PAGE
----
Secretary of State John Kerry's "unorthodox" lead role in the negotiations with Iran is highly unusual, according to retired Air Force Gen. Michael Hayden, former director of both the National Security Agency and the CIA.
"Usually the secretary of state is the closer," Hayden said Monday on Newsmax TV's
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"You notice as we're getting into this final stretch here, other foreign ministers are now coming into the loop. Kerry's there all the time.
"It's hard for me to remember another time when a secretary of state cleared his desk to become the negotiator rather than the person above the negotiations. This is a matter of technique. Even in a job less important than this one, like at the CIA, you really wanted your staff to go in there, roll their sleeves up, and go bare knuckles with the other guy so you could stay above the fray and make those final demands or final concessions. We've reversed that in this case."
Getting a nuclear deal with Iran has become the "lodestar" of the Obama administration's foreign policy, according to Hayden, who said that every other conflict around the globe is "being organized" around it.
"Frankly, what we do or don't do in Yemen, do or don't do in Iraq, do or don't do in Syria, even how much we're willing to press Vladimir Putin in the Ukraine is a byproduct of this intense passion on the part of the president and Secretary Kerry to get this deal," he said.
It's never a good idea to be the person in the room most interested in reaching an accord, he added.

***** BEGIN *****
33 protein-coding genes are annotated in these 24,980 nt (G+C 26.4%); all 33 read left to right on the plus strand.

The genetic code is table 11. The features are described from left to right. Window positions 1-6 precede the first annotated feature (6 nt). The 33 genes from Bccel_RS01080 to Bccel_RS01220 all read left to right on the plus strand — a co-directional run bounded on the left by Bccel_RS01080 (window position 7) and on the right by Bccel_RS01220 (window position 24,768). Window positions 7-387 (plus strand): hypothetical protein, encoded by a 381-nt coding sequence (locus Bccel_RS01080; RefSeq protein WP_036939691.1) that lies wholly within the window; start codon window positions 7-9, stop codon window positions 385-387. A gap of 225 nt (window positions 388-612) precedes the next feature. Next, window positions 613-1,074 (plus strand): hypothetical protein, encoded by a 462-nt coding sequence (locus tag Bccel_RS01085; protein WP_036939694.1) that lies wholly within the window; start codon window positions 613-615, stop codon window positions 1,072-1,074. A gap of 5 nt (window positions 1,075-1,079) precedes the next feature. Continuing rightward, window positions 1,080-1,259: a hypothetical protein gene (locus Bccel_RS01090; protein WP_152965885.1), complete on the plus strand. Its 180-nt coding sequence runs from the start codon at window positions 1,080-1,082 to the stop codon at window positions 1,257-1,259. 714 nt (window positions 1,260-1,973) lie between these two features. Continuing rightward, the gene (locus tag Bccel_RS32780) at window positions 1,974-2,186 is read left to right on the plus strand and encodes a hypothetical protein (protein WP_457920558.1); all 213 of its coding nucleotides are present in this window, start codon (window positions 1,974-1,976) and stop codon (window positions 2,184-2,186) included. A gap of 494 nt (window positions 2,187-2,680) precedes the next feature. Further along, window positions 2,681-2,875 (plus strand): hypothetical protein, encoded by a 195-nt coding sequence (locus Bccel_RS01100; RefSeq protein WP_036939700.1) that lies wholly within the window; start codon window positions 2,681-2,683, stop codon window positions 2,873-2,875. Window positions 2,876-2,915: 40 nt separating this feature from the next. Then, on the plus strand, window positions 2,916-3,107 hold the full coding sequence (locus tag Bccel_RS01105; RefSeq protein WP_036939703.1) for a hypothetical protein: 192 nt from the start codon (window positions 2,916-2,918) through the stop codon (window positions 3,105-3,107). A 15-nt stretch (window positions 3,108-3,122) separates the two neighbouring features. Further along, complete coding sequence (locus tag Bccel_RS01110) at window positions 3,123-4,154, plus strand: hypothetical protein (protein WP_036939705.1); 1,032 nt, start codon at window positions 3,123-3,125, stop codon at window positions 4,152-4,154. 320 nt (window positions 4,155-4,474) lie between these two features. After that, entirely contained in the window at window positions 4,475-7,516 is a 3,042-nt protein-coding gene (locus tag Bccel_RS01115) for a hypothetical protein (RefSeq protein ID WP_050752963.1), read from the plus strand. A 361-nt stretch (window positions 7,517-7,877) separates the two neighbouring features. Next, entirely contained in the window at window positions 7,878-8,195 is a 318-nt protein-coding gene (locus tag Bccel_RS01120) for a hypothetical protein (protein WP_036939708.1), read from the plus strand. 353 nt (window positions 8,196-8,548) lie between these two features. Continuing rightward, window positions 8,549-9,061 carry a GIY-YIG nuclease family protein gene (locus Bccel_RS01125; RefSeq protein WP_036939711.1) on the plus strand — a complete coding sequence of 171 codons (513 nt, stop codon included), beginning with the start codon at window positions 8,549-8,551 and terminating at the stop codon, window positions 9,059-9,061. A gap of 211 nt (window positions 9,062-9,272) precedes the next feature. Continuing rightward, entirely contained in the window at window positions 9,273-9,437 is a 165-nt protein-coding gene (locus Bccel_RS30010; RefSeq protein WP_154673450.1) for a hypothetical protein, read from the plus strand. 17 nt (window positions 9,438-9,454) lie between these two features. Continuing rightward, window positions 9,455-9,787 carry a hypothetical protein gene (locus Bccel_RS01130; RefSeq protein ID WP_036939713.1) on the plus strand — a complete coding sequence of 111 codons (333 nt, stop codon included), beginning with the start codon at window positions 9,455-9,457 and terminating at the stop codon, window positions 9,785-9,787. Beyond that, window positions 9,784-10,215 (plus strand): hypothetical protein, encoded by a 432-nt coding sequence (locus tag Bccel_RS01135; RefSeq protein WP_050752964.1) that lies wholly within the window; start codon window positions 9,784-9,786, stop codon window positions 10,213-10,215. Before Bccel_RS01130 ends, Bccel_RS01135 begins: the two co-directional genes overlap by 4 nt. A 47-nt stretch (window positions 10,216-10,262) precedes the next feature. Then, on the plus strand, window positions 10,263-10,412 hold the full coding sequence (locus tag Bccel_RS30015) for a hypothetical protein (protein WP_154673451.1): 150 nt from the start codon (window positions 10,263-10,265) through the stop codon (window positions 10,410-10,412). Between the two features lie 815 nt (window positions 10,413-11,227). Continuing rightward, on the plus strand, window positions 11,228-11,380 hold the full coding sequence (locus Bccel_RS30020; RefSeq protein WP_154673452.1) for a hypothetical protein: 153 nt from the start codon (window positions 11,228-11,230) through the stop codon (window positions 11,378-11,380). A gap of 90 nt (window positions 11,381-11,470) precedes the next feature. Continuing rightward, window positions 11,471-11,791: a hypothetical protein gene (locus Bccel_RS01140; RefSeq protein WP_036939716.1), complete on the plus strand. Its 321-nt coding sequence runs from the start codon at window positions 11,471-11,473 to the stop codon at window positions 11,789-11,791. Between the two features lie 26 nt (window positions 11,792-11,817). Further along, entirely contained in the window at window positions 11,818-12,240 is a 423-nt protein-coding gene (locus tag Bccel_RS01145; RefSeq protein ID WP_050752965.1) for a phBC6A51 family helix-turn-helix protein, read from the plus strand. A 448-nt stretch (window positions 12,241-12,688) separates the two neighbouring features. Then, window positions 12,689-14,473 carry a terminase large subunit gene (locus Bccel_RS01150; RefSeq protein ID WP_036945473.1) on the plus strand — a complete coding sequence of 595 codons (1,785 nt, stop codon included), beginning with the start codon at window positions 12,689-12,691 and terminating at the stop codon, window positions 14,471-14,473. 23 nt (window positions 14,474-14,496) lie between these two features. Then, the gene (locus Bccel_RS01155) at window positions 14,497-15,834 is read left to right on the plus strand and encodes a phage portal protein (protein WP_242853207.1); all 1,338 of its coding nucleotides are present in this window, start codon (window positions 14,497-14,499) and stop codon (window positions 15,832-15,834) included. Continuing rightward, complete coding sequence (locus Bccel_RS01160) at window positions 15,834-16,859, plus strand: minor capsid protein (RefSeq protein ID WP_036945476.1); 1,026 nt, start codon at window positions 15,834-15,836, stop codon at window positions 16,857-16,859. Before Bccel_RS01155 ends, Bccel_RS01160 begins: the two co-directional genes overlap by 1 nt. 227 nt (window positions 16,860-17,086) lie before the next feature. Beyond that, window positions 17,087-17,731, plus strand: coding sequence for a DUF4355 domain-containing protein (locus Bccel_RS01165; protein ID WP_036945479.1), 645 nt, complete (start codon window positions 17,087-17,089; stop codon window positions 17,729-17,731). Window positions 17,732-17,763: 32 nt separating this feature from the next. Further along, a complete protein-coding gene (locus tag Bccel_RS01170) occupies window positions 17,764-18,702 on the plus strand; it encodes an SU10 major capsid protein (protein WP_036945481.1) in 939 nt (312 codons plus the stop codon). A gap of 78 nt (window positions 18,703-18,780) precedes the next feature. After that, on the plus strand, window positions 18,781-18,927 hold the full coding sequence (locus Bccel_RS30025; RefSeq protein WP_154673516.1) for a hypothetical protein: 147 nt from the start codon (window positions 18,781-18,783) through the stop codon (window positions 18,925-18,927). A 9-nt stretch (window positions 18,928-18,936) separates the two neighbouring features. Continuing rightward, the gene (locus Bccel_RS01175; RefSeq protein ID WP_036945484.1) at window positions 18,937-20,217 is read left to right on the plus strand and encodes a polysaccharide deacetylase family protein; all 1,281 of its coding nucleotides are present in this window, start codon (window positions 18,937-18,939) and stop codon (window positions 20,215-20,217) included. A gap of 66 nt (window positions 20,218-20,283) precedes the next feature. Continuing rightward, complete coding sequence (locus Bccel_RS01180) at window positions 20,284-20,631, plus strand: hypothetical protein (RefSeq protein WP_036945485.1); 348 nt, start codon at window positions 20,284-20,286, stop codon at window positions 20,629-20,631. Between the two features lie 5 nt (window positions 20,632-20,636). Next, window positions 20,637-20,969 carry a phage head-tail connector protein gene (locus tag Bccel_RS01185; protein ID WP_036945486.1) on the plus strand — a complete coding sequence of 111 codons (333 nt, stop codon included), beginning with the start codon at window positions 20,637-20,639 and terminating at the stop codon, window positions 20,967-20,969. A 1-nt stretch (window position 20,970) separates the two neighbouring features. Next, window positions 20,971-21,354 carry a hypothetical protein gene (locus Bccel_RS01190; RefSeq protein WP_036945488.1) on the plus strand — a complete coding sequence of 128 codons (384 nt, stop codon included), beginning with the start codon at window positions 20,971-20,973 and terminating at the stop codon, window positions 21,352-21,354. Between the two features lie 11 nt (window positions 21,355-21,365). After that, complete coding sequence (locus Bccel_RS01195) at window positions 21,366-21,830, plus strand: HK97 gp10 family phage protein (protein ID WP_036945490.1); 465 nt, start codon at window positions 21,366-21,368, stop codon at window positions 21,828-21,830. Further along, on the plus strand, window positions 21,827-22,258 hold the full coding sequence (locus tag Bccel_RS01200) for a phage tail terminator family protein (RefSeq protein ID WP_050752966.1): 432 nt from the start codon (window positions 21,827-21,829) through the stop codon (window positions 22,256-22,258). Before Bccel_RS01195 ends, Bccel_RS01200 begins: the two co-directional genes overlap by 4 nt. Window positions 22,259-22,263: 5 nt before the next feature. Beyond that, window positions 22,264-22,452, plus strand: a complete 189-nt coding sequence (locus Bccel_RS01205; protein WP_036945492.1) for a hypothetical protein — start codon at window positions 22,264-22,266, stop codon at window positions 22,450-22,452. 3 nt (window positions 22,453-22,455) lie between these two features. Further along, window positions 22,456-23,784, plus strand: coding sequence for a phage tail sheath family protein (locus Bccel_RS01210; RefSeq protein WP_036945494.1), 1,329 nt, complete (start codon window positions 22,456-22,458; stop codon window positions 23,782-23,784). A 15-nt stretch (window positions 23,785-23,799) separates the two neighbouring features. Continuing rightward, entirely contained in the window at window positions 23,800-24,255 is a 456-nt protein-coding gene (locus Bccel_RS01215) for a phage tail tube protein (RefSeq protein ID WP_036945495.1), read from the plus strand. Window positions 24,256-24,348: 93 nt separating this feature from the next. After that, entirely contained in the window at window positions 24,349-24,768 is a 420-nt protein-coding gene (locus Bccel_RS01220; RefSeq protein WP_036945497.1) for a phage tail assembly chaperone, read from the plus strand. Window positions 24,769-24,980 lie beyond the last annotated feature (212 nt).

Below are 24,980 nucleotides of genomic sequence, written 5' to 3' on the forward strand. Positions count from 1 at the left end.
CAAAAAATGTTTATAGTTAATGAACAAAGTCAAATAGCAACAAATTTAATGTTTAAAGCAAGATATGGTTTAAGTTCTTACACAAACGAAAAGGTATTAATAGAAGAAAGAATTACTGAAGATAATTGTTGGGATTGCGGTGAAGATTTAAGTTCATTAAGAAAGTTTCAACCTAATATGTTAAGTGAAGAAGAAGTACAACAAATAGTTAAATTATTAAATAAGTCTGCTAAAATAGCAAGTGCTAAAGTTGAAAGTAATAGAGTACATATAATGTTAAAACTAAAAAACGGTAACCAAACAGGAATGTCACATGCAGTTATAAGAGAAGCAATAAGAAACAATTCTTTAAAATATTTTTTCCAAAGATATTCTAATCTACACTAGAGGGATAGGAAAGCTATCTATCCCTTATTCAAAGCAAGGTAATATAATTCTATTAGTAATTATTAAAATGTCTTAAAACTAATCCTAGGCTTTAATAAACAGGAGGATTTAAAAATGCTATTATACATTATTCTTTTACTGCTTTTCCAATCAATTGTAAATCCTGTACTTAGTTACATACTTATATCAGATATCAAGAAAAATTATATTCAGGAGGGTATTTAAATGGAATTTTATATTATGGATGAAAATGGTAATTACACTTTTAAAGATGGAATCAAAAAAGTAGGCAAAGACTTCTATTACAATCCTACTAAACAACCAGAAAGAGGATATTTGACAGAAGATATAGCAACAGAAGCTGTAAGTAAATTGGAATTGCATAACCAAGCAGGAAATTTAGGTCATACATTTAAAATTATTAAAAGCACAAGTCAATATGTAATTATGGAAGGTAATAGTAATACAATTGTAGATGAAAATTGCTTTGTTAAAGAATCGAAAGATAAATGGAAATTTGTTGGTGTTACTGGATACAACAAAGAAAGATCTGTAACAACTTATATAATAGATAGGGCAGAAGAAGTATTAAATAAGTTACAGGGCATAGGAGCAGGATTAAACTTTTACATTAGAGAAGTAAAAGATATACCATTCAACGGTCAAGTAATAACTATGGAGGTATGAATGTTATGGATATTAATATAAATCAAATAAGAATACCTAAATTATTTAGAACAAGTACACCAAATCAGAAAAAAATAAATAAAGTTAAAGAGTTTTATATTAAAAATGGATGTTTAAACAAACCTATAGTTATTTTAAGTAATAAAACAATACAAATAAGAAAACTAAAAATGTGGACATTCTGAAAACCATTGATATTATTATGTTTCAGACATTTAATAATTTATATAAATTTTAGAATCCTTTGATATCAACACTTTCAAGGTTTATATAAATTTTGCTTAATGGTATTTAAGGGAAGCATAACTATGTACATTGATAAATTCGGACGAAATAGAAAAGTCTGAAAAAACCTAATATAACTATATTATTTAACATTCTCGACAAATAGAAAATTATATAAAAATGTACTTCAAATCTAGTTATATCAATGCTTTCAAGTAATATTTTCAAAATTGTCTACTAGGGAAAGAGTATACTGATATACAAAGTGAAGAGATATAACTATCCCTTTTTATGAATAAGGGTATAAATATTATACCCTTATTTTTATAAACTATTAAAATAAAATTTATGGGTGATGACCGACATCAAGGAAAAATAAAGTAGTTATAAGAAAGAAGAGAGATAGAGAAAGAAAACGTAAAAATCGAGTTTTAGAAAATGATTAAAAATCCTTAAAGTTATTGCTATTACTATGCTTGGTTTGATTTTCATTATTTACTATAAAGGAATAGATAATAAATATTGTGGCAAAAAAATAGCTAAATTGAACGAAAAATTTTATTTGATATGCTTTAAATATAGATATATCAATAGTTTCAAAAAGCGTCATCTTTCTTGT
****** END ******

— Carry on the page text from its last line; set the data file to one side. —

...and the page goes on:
The mantra that no deal is better than a bad deal under which the White House is operating will soon be replaced by assertions by the administration that the U.S. got "the best possible deal" we could get, Hayden predicted.
"That's not the same thing as a good deal and we should never ever concede that in the debate that's going to be coming up," he said. "When we don't get something that we were led to believe all along we were expecting to get, the cover story is that we've arrived at a 'creative solution.'"
If the Iranians succeed in not having to ship their stockpile of uranium
to Russia, the U.S. should be "very suspicious," according to Hayden.
The Iranian negotiations are just one of many ways the U.S. has "really disturbed our Sunni allies," Hayden said.
"They've got a whole list of things that they feel we have pulled the rug out from under them," he said.
By allowing Iran to become an "industrial-strength nuclear state," it is laying the groundwork for a nuclear arms race.
"The Sunnis are going to want one of those for themselves too because the successful deal would give the Iranians so much that the Sunnis are now going to want to be competitive with it," he said. "I don't think this is going to cap this race and in fact, in its own way, it might inspire it."
Hayden also weighed in on the Iranian journalist
who has defected. His information should be carefully considered but also vetted, Hayden said.
"We use a lot of things to motivate sources, some of them are pretty noble like idealism, others are not, like ego and money and coercion and so on," he explained.
"Here's a fellow who seems to want to talk to us based upon an ideal which we share with him: freedom of the press. So again, it begins to establish the relationship you have to establish with a potential new source and again, coming out of arguing for the lack of press freedom, that's a pretty good first step on his part and ours."
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